These episodes typify what to many in the community has been Sacks subservience to the Haredi elements in both the British and Israeli rabbinical hierarchy. They blame him for not reforming the London Beth Din, the religious court that rules over matters of conversion and matrimony, and continues to adhere to the ultra-Orthodox edicts of Jerusalem and Bnei Brak. His glaring absence from Limmud, the largest annual Jewish educational event, is due to those same rabbis’ objection to him sharing a venue with the rabbis of progressive streams. This has also long been a bone of contention. Early on, he shelved a report that he himself commissioned on the role of women in religious services, and it took the United Synagogue, of which he was spiritual head for nearly 22 years, to come round to addressing the issue of women’s seating. His fear of dealing with the thorny conversion question has contributed to a situation where Jewish schools are forced to deal with legal challenges over their admissions policy.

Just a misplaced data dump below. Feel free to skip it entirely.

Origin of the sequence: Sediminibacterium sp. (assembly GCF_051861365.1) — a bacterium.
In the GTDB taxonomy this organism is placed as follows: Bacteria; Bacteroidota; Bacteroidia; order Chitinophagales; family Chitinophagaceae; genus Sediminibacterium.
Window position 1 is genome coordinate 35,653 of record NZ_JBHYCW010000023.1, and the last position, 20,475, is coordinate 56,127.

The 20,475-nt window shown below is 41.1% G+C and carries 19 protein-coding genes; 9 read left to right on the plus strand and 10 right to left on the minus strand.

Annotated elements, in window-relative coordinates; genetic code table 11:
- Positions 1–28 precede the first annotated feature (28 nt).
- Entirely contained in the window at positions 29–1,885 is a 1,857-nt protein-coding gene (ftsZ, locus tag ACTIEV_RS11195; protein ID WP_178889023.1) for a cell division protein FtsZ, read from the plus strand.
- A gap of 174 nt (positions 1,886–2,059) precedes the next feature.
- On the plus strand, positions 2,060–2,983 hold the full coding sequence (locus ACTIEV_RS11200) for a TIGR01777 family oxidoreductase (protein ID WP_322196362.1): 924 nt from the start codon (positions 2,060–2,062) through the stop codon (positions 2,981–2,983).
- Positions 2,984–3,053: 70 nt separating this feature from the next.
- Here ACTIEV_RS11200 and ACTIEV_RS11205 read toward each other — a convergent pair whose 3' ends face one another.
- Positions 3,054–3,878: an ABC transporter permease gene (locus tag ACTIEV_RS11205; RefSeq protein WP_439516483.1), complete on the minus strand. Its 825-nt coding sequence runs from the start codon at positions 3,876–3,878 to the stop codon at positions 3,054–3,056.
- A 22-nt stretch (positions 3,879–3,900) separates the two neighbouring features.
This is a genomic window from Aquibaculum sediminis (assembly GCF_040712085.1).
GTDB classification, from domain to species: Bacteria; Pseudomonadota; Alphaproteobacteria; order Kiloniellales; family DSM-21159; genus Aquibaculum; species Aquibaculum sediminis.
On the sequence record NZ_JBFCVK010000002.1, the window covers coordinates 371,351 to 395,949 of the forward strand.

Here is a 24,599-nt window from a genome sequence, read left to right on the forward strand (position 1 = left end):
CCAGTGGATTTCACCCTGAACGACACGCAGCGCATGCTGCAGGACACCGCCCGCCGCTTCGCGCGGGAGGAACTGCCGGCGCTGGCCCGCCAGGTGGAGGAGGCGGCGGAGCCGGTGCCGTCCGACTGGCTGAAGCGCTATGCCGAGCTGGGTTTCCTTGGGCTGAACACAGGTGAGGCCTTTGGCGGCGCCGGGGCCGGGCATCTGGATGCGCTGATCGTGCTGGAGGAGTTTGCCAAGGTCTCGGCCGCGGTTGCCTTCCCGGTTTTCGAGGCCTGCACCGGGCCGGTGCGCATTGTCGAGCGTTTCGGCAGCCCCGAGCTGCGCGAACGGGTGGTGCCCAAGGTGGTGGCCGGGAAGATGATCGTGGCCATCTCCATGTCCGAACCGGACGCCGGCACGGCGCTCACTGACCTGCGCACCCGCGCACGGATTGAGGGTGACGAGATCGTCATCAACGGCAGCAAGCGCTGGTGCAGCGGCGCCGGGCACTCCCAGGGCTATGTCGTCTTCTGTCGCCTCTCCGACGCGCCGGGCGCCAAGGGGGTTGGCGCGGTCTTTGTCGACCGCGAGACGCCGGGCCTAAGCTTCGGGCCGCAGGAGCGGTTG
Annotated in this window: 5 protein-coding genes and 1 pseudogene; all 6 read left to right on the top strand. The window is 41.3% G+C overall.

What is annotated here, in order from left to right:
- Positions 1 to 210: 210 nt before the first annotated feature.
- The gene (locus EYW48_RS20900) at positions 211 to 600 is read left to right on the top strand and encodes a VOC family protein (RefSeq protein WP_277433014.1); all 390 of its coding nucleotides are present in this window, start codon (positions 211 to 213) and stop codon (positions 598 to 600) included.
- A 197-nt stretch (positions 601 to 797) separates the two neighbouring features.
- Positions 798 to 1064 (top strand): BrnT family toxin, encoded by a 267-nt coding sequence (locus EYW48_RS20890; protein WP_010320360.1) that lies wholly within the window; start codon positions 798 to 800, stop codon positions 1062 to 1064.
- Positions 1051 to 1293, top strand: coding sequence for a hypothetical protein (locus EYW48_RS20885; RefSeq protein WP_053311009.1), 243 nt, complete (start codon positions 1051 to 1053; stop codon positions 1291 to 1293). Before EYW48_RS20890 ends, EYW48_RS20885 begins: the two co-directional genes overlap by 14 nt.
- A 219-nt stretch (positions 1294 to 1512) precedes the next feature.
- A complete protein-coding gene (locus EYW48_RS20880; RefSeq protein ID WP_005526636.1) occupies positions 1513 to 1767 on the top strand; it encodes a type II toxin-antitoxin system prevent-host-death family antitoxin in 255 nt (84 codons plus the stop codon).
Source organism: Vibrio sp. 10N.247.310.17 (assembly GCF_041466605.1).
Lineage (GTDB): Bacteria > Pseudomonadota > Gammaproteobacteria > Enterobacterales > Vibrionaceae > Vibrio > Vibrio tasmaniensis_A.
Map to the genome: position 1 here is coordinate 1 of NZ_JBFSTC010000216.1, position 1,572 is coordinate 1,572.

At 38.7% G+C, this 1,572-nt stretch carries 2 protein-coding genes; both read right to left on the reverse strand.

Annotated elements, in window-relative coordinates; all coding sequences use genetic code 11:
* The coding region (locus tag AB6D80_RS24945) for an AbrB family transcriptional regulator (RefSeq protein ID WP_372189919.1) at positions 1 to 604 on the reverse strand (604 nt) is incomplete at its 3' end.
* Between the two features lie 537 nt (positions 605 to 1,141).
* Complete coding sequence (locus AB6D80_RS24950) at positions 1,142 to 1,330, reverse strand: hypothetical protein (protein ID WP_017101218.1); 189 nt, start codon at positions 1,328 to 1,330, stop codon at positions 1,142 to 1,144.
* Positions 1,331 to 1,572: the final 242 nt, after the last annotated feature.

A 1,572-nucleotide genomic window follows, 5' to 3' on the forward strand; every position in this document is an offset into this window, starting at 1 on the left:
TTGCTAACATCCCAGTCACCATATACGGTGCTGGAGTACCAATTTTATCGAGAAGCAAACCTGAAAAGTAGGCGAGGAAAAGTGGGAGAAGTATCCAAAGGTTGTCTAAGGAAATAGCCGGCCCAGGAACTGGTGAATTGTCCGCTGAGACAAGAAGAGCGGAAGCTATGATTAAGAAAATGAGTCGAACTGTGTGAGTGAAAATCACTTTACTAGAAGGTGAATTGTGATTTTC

… an archbishop.
Some believe his reluctance to take on the Haredim is due to the fact that he spent very little time studying in traditional Yeshivot and that, despite his undoubtedly impressive academic and intellectual credentials, he is not seen as a major Talmid Chacham. He is held in high regard outside the rabbinical establishment (“how do you sum up someone who is the greatest scholar you know, the greatest philosopher you know, the greatest writer you know, one of the greatest thinkers of our time?” asked former prime minister Gordon Brown in a video tribute produced for Sacks), but the contrast between admiration from non-Jewish leaders and the lack of respect from his rabbinical contemporaries may have left Sacks with a lingering sense of inferiority.